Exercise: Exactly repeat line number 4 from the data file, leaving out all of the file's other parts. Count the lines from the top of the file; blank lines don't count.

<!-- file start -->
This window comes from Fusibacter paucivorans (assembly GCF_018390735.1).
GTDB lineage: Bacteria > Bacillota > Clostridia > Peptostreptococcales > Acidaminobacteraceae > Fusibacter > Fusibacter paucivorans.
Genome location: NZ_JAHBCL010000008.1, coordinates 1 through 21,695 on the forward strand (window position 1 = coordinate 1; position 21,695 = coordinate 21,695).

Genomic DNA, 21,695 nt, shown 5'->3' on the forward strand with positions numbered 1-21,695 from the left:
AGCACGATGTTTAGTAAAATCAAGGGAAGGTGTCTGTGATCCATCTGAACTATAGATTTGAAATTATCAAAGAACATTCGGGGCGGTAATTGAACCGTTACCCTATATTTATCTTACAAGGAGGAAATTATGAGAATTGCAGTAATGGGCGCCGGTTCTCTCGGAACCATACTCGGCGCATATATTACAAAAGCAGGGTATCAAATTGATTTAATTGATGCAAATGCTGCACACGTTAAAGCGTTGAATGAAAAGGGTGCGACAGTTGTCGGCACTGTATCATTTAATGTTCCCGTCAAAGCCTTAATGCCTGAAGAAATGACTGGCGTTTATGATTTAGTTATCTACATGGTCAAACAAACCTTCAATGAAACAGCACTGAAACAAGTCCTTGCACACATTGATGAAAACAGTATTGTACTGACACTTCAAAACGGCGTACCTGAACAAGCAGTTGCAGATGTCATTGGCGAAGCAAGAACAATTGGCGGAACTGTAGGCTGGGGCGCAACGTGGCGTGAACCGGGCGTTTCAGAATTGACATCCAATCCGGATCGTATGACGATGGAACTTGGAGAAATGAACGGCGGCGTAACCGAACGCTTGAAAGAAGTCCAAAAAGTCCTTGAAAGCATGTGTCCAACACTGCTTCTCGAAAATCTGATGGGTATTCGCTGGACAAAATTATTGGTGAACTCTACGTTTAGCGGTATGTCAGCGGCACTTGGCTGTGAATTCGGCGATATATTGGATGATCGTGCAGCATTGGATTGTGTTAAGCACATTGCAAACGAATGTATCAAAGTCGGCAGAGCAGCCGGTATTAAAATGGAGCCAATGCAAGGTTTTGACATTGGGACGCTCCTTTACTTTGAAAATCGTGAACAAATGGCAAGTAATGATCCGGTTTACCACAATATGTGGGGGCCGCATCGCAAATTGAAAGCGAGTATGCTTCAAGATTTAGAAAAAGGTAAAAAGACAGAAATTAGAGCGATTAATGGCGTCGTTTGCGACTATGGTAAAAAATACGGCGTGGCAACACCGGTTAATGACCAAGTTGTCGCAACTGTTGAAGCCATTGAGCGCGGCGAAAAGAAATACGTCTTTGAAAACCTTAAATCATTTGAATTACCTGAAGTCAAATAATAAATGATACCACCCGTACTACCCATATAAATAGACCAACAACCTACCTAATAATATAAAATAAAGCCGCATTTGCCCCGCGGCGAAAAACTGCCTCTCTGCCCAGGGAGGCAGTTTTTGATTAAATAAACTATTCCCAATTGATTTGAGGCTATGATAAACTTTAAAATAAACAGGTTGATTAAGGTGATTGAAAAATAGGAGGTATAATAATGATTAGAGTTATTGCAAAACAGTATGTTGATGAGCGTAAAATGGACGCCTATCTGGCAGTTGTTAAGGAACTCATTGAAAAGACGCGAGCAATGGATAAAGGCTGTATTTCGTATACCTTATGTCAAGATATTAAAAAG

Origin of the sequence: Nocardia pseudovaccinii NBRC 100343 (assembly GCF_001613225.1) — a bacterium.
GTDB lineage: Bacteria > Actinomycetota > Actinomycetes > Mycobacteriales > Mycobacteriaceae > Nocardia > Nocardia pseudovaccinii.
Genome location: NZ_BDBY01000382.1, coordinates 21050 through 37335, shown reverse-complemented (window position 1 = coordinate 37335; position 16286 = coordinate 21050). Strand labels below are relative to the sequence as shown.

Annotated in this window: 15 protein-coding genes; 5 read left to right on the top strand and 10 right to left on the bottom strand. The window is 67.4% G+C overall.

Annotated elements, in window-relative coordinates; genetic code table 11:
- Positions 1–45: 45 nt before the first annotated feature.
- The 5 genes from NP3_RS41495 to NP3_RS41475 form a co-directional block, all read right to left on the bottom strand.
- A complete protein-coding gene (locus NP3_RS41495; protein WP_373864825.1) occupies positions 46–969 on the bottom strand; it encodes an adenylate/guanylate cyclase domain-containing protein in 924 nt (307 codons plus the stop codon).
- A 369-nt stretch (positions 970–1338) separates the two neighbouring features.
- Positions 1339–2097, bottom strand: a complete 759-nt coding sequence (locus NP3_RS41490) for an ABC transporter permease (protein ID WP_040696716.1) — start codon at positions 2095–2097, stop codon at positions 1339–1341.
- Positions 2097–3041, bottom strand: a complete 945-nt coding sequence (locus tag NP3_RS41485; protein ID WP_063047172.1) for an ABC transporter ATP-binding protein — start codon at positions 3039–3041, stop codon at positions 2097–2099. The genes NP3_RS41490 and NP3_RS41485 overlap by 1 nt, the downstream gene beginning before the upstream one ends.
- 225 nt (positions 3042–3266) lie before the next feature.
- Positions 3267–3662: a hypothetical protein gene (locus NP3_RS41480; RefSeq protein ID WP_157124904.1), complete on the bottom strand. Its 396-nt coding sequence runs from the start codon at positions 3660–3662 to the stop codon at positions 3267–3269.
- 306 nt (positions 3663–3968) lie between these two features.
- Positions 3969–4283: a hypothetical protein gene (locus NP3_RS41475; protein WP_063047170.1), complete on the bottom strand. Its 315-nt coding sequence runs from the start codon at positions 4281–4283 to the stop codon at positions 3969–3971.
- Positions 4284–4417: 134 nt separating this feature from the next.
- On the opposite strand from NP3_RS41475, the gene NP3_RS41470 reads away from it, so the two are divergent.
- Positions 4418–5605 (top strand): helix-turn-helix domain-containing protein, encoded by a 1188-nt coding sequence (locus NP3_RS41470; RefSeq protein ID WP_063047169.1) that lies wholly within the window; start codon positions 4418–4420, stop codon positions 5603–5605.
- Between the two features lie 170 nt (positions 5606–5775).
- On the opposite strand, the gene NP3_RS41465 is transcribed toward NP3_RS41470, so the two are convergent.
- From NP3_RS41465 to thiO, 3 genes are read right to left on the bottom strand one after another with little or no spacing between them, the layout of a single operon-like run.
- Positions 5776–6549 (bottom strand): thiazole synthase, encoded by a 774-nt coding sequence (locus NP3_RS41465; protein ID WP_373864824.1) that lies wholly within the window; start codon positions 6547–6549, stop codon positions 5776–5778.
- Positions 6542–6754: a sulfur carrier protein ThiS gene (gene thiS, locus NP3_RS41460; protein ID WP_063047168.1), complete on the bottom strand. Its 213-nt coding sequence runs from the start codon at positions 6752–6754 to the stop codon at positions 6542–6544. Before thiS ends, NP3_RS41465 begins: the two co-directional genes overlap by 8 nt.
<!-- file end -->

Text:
Genomic DNA, 21,695 nt, shown 5'->3' on the forward strand with positions numbered 1-21,695 from the left: